The time for diplomacy will come again, but it is not now: Ukraine urgently needs military support, and a counter to Russian propaganda, Timothy Garton Ash wrote for The Giuardian.
Innocent bystanders are killed in the Black Sea port of Mariupol. In besieged Debaltseve, a woman scoops water from a giant puddle in the road. The rubble that was once Donetsk airport recalls a scene from martyred Syria. About 5,000 people have already been killed in this armed conflict, and more than 500,000 uprooted. Preoccupied by Greece and the eurozone, Europe is letting another Bosnia happen in its own front yard. Wake up, Europe. If we have learned anything from our own history, Putin must be stopped. But how?
In the end, there will have to be a negotiated solution. German chancellor Angela Merkel and foreign minister Frank-Walter Steinmeier have been right to keep trying diplomacy, but even they concluded in mid-January that it wasn’t worth going to meet Putin in Kazakhstan. On Saturday another attempt to agree a ceasefire failed in Minsk. Diplomacy’s time will come again, but it is not now.
We should ratchet up the economic sanctions against Russia. Combined with the impact of the fallen oil price, these are already having a significant effect. Despite a small wobble from the new Greek government, the EU last week kept its unity on extending sanctions. Won’t that feed a siege mentality in Russia? Yes, but then the Putin regime is stoking that mentality with its nationalist, anti-western propaganda. If the threat did not exist, Russian television would invent it.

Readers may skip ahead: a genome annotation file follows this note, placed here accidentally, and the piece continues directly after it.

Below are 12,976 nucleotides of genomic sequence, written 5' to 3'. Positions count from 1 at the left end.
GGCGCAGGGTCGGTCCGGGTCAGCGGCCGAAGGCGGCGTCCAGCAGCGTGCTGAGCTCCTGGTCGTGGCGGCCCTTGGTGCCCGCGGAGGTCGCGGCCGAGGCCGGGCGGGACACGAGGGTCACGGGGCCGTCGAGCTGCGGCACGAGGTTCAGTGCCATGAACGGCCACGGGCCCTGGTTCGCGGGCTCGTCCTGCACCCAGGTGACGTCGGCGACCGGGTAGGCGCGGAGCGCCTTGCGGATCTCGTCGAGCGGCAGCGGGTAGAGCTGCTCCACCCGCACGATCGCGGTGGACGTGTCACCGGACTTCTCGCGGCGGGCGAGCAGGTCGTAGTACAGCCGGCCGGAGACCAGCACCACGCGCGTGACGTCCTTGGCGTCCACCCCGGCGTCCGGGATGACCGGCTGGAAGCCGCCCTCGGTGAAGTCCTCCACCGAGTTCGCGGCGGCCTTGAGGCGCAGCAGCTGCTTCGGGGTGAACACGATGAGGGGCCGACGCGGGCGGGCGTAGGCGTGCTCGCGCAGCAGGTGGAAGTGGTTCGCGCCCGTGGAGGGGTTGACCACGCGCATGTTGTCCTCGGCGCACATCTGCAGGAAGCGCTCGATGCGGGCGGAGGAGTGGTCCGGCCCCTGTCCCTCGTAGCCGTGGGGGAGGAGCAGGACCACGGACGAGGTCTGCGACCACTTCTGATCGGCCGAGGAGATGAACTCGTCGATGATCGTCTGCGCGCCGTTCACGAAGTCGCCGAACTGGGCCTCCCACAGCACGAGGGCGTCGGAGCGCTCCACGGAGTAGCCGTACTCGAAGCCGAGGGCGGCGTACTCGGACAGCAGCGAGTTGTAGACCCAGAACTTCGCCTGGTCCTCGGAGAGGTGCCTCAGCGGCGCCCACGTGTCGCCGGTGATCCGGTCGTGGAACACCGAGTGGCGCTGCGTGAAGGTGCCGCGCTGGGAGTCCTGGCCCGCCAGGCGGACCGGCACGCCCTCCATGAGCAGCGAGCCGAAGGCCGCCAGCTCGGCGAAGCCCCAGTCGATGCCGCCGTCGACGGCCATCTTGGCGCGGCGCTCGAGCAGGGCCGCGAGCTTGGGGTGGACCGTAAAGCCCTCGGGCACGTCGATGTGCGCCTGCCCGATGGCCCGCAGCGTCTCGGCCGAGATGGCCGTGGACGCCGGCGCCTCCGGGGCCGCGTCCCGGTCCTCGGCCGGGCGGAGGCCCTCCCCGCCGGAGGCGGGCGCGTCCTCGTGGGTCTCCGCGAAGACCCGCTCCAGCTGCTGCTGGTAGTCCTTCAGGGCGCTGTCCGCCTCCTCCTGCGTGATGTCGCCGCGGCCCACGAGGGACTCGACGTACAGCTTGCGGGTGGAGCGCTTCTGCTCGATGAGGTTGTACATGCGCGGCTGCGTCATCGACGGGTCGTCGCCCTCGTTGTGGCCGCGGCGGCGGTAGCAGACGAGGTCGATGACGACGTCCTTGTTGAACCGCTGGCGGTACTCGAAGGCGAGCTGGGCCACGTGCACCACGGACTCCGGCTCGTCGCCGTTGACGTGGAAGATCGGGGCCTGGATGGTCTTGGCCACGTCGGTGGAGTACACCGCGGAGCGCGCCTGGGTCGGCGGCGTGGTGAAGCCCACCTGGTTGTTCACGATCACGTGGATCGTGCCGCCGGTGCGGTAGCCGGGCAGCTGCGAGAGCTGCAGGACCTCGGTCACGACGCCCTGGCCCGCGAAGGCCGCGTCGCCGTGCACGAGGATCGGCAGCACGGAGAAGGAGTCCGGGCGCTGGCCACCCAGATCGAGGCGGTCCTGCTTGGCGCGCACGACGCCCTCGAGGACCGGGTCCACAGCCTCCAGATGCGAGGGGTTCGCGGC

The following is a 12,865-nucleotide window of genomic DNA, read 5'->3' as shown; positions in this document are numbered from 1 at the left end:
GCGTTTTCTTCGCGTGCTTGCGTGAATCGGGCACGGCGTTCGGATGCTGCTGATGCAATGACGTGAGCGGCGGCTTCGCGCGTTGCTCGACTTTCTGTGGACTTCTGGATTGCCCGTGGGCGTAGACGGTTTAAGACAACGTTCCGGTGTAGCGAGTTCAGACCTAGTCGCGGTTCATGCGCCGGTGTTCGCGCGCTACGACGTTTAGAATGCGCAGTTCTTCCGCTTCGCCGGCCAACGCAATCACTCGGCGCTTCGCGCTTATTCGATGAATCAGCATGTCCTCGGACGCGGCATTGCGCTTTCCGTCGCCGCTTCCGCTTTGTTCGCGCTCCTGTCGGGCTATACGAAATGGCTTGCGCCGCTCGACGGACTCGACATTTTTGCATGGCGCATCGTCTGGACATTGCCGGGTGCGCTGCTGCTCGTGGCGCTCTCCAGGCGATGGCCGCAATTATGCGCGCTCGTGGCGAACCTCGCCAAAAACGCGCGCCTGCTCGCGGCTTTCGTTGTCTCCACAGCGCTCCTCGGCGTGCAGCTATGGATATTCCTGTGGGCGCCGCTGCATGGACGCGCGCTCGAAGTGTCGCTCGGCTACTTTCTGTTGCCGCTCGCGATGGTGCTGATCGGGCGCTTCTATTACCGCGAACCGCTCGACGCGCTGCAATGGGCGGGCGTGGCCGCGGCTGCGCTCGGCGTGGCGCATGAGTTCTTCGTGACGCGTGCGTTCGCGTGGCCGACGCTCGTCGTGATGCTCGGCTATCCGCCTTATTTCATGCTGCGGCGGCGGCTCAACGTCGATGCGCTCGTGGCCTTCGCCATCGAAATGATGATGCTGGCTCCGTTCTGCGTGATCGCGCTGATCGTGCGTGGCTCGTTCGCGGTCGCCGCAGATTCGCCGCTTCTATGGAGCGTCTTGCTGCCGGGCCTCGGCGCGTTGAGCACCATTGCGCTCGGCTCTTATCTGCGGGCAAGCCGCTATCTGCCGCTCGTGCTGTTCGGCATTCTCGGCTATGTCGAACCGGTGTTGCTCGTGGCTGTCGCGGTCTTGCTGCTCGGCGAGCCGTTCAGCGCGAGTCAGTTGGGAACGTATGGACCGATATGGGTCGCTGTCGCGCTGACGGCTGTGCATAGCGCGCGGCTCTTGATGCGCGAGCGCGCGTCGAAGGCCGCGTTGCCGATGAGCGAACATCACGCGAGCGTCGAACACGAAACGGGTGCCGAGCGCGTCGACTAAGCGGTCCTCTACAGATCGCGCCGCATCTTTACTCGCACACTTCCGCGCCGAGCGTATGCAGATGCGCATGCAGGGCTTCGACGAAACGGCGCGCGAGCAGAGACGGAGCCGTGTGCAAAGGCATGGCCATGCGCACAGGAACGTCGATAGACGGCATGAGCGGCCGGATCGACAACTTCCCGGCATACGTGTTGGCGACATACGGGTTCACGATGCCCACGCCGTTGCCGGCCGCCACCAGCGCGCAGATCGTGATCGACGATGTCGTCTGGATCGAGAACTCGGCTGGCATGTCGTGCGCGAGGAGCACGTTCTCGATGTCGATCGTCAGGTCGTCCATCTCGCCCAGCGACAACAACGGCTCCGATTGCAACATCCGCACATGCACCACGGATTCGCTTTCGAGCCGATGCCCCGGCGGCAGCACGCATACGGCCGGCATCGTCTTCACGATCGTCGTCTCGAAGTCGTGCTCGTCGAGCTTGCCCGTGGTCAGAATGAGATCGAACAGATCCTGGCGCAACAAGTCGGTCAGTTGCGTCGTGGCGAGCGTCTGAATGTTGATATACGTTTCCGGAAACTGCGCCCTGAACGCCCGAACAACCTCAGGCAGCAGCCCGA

Like Milošević, Putin is prepared to use every instrument at his disposal, with no holds barred. In his war against the west he has deployed heavy military equipment, energy-supply blackmail, cyber-attack, propaganda by sophisticated, well-funded broadcasters, covert operations and agents of influence in EU capitals – oh yes, and Russian bombers nosing up the English Channel with their transponders off, potentially endangering civilian flights.
There is a Polish saying which translates roughly as “we play chess with them, they play kick-arse with us”. (Dupniak, or kick-arse, is a Polish game in which people try to identify who kicked them from behind.) This is the problem of the democratic west in general and the slow-moving, multi-nation EU in particular. It was recently exemplified in a woefully unrealistic chess paper on strategy towards Russia prepared for Federica Mogherini, the EU’s new high representative for foreign and security policy.
In the long run, Putin will lose. The people who will suffer most from his folly will be the Russians, not least those in Crimea and eastern Ukraine. But the long run for skilful, ruthless dictators in large, well-armed, resource-rich and psychologically bruised nations can be quite long. Before he goes, more blood and tears will flow unquietly down the river Donets.
So the challenge is to shorten that period and stop the mayhem. To do this Ukraine needs modern defensive weapons to counter Russia’s modern offensive ones. Spurred on by John McCain, the US Congress has passed a Ukraine Freedom Support Act which allocates funds for the supply of military equipment to Ukraine. It is now up to President Obama to determine the timing and composition of those supplies.